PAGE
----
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Had two core samples at the last club launch. First HP ballistic recoveries that I can recall. I believe I know what caused the second one, an IO on a G77R. Yes, I have filed a MESS report and yes I have communicated with AT about it and they are replacing the motor, great warranty response. This is in the vein of a public information announcement. Normal motor function and coast. Motor recovery charge failed to fire. This was determined by post mortem exam. The bp charge chamber on the motor was not singed and the unsinged charge cap (along with the bp I assume, hard to tell on a well flown bird) were found in the bt. After I cleaned the dust from the motor charge well I observed what appeared to be epoxy in the touch hole above the delay column. I had checked to ensure that there was bp in the well, but didn't remove it. Guess that is one more thing to check with single use motors in the future. The glint in the photo is the epoxy in the touch hole. AT requested, and I sent to them the casing. The request was framed to use the casing as a training tool. I can understand that. :) I don't have the manufacturers code for the motor because it was one of the motors with a stick on label that precluded inserting it into the motor tube and I scraped it off. Guess I'll have to record that info before I peel a label in the future. Another lesson learned.
9.jpg

7.jpg
 

burkefj

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I've had the same thing happen with a cti g 24mm reload and learned to always remove the black powder and look in the hole and make sure you can see bare delay element.

Frank

Had two core samples at the last club launch. First HP ballistic recoveries that I can recall. I believe I know what caused the second one, an IO on a G77R. Yes, I have filed a MESS report and yes I have communicated with AT about it and they are replacing the motor, great warranty response. This is in the vein of a public information announcement. Normal motor function and coast. Motor recovery charge failed to fire. This was determined by post mortem exam. The bp charge chamber on the motor was not singed and the unsinged charge cap (along with the bp I assume, hard to tell on a well flown bird) were found in the bt. After I cleaned the dust from the motor charge well I observed what appeared to be epoxy in the touch hole above the delay column. I had checked to ensure that there was bp in the well, but didn't remove it. Guess that is one more thing to check with single use motors in the future. The glint in the photo is the epoxy in the touch hole. AT requested, and I sent to them the casing. The request was framed to use the casing as a training tool. I can understand that. :) I don't have the manufacturers code for the motor because it was one of the motors with a stick on label that precluded inserting it into the motor tube and I scraped it off. Guess I'll have to record that info before I peel a label in the future. Another lesson learned.
View attachment 422587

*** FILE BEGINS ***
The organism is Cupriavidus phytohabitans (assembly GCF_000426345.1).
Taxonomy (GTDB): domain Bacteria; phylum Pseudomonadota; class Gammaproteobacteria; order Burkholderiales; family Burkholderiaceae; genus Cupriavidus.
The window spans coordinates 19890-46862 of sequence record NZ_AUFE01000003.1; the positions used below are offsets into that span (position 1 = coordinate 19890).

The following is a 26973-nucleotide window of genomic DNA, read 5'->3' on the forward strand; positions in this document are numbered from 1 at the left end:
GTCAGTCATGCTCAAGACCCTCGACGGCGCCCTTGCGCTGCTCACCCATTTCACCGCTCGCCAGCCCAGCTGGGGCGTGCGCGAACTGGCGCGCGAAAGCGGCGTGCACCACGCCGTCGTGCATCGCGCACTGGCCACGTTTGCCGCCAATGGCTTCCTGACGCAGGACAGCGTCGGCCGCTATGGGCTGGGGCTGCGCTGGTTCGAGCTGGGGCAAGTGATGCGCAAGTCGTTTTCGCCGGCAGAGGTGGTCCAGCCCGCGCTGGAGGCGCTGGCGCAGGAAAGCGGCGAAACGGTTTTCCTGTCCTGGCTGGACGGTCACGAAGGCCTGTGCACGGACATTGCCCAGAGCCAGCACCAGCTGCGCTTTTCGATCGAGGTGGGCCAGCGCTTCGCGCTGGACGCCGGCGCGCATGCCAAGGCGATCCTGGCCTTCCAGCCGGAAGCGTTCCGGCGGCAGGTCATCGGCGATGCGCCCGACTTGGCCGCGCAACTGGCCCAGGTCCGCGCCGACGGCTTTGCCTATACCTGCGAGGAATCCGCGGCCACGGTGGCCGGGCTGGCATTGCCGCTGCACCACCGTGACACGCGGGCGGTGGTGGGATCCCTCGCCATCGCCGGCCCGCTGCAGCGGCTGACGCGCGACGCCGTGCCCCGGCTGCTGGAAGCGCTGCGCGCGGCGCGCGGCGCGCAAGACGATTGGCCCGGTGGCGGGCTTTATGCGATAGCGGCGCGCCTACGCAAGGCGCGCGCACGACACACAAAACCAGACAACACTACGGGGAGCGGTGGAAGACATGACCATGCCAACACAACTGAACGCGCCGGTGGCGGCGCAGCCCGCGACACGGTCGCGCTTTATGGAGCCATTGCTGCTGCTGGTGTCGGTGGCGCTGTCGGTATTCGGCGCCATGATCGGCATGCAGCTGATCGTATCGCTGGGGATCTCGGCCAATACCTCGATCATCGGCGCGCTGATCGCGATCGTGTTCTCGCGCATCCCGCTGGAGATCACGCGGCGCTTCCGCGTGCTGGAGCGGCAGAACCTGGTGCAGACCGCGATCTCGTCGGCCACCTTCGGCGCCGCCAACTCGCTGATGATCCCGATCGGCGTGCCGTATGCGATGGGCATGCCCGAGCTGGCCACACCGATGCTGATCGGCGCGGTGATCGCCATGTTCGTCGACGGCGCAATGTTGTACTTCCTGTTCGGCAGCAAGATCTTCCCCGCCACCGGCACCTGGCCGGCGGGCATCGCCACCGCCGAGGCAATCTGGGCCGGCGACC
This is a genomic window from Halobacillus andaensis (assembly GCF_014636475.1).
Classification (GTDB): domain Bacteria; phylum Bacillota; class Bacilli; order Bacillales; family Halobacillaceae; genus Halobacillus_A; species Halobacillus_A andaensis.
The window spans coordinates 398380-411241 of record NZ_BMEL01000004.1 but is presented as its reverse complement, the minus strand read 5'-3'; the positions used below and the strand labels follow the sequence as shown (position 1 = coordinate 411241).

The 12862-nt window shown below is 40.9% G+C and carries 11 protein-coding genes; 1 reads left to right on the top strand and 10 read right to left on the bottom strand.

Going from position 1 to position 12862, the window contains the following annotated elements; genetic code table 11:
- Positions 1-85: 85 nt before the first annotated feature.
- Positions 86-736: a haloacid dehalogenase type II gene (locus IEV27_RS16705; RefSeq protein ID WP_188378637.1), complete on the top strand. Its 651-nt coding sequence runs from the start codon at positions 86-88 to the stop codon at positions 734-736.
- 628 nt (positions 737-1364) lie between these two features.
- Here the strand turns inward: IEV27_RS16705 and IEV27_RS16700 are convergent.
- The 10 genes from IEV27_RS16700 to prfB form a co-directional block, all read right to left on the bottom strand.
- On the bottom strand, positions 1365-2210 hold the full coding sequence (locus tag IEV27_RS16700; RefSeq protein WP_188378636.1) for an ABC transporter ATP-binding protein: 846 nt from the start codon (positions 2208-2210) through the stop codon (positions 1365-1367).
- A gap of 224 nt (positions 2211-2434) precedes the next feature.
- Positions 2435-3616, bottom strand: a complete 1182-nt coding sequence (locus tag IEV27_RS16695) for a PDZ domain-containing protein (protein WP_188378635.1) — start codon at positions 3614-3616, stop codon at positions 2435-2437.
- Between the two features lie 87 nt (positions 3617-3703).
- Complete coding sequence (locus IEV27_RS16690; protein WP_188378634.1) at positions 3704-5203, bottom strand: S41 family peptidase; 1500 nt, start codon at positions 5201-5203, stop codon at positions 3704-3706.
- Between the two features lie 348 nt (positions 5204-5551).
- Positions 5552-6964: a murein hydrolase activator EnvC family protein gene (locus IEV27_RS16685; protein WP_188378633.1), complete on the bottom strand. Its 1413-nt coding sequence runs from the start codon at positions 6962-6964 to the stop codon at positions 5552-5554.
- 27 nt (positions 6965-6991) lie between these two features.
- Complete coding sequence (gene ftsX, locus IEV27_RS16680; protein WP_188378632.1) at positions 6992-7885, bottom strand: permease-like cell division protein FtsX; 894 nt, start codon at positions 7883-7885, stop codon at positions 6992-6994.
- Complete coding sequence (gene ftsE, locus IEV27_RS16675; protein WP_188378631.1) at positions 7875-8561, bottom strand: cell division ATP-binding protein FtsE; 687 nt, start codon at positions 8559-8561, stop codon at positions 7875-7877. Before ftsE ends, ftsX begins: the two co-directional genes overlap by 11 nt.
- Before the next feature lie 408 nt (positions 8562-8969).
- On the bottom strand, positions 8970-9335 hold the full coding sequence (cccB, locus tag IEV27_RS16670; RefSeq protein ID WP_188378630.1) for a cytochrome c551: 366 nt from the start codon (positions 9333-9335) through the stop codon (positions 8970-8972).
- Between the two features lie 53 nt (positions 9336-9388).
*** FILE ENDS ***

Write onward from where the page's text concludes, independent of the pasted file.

View attachment 422588
 

PatD

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Had two core samples at the last club launch. First HP ballistic recoveries that I can recall. I believe I know what caused the second one, an IO on a G77R. Yes, I have filed a MESS report and yes I have communicated with AT about it and they are replacing the motor, great warranty response. This is in the vein of a public information announcement. Normal motor function and coast. Motor recovery charge failed to fire. This was determined by post mortem exam. The bp charge chamber on the motor was not singed and the unsinged charge cap (along with the bp I assume, hard to tell on a well flown bird) were found in the bt. After I cleaned the dust from the motor charge well I observed what appeared to be epoxy in the touch hole above the delay column. I had checked to ensure that there was bp in the well, but didn't remove it. Guess that is one more thing to check with single use motors in the future. The glint in the photo is the epoxy in the touch hole. AT requested, and I sent to them the casing. The request was framed to use the casing as a training tool. I can understand that. :) I don't have the manufacturers code for the motor because it was one of the motors with a stick on label that precluded inserting it into the motor tube and I scraped it off. Guess I'll have to record that info before I peel a label in the future. Another lesson learned.
View attachment 422587
View attachment 422588
And nobody has hammered me about a G77 not being HP! Thanks guys!!!!
 

AeroTech

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That was a real strange one because no epoxy is used in the delay assembly of our standard single use motors. Apparently what happened was that the employee building the motors got a drip of epoxy in the touch hole during the process of applying the bead of epoxy at the case/bulkhead interface.
 

Theory

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That was a real strange one because no epoxy is used in the delay assembly of our standard single use motors. Apparently what happened was that the employee building the motors got a drip of epoxy in the touch hole during the process of applying the bead of epoxy at the case/bulkhead interface.
had the EXACT SAME THING happen to me last year with a G74. Result was the destruction of my ASP WAC Corporal

I have the issue with the G74 documented on here.

I check all of my SU motors now. Sad this is still an issue.
 

AeroTech

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Just so you know, our production staff has been briefed on this potential issue and our production manager has changed the motor assembly procedures to specifically address it. I don’t expect it to be a problem moving forward.
 

gna

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I flew an F67-6W Economax motor on Saturday. The flight was good; the recovery, not. There was no ejection. Afterwards I checked the motor:
f67-6.jpg

No scorching from ejection charges...

I checked the other one, still in the package:

F67.jpg


So check your motors for ejection charges, otherwise your Leviathan may end up like this:
leviathan.jpg